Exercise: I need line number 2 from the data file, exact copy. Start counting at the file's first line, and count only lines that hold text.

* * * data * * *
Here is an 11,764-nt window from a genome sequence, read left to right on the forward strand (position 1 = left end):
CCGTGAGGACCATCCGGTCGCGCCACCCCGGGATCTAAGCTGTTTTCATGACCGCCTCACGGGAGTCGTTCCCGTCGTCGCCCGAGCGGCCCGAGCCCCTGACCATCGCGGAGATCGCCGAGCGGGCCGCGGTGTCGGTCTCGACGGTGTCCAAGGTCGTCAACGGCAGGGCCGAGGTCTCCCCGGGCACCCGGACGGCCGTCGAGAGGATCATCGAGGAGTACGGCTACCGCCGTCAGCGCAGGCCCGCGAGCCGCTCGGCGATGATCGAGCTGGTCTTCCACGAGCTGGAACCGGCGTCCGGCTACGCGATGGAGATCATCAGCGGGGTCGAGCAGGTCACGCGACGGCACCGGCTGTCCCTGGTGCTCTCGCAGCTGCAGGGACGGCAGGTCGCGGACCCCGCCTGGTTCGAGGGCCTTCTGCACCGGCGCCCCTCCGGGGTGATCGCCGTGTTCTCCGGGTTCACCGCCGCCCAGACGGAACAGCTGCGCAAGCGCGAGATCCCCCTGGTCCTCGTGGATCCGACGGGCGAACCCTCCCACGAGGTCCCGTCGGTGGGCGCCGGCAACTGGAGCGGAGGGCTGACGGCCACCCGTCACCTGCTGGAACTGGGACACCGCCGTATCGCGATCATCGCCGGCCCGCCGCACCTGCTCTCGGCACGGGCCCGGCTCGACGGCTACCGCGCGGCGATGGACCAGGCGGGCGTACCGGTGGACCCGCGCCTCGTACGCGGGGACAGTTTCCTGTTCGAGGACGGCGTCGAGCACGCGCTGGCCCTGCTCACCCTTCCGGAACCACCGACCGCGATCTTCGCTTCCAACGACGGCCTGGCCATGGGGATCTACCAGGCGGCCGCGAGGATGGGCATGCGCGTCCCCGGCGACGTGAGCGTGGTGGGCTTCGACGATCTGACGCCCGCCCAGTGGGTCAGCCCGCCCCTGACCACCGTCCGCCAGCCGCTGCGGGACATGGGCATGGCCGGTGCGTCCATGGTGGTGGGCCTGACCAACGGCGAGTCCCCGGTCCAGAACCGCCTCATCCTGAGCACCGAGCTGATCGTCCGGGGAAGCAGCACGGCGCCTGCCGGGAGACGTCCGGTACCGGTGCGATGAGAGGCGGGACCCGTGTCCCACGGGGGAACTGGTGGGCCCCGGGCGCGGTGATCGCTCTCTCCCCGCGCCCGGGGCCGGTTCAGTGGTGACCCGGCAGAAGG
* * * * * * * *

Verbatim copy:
CCGTGAGGACCATCCGGTCGCGCCACCCCGGGATCTAAGCTGTTTTCATGACCGCCTCACGGGAGTCGTTCCCGTCGTCGCCCGAGCGGCCCGAGCCCCTGACCATCGCGGAGATCGCCGAGCGGGCCGCGGTGTCGGTCTCGACGGTGTCCAAGGTCGTCAACGGCAGGGCCGAGGTCTCCCCGGGCACCCGGACGGCCGTCGAGAGGATCATCGAGGAGTACGGCTACCGCCGTCAGCGCAGGCCCGCGAGCCGCTCGGCGATGATCGAGCTGGTCTTCCACGAGCTGGAACCGGCGTCCGGCTACGCGATGGAGATCATCAGCGGGGTCGAGCAGGTCACGCGACGGCACCGGCTGTCCCTGGTGCTCTCGCAGCTGCAGGGACGGCAGGTCGCGGACCCCGCCTGGTTCGAGGGCCTTCTGCACCGGCGCCCCTCCGGGGTGATCGCCGTGTTCTCCGGGTTCACCGCCGCCCAGACGGAACAGCTGCGCAAGCGCGAGATCCCCCTGGTCCTCGTGGATCCGACGGGCGAACCCTCCCACGAGGTCCCGTCGGTGGGCGCCGGCAACTGGAGCGGAGGGCTGACGGCCACCCGTCACCTGCTGGAACTGGGACACCGCCGTATCGCGATCATCGCCGGCCCGCCGCACCTGCTCTCGGCACGGGCCCGGCTCGACGGCTACCGCGCGGCGATGGACCAGGCGGGCGTACCGGTGGACCCGCGCCTCGTACGCGGGGACAGTTTCCTGTTCGAGGACGGCGTCGAGCACGCGCTGGCCCTGCTCACCCTTCCGGAACCACCGACCGCGATCTTCGCTTCCAACGACGGCCTGGCCATGGGGATCTACCAGGCGGCCGCGAGGATGGGCATGCGCGTCCCCGGCGACGTGAGCGTGGTGGGCTTCGACGATCTGACGCCCGCCCAGTGGGTCAGCCCGCCCCTGACCACCGTCCGCCAGCCGCTGCGGGACATGGGCATGGCCGGTGCGTCCATGGTGGTGGGCCTGACCAACGGCGAGTCCCCGGTCCAGAACCGCCTCATCCTGAGCACCGAGCTGATCGTCCGGGGAAGCAGCACGGCGCCTGCCGGGAGACGTCCGGTACCGGTGCGATGAGAGGCGGGACCCGTGTCCCACGGGGGAACTGGTGGGCCCCGGGCGCGGTGATCGCTCTCTCCCCGCGCCCGGGGCCGGTTCAGTGGTGACCCGGCAGAAGG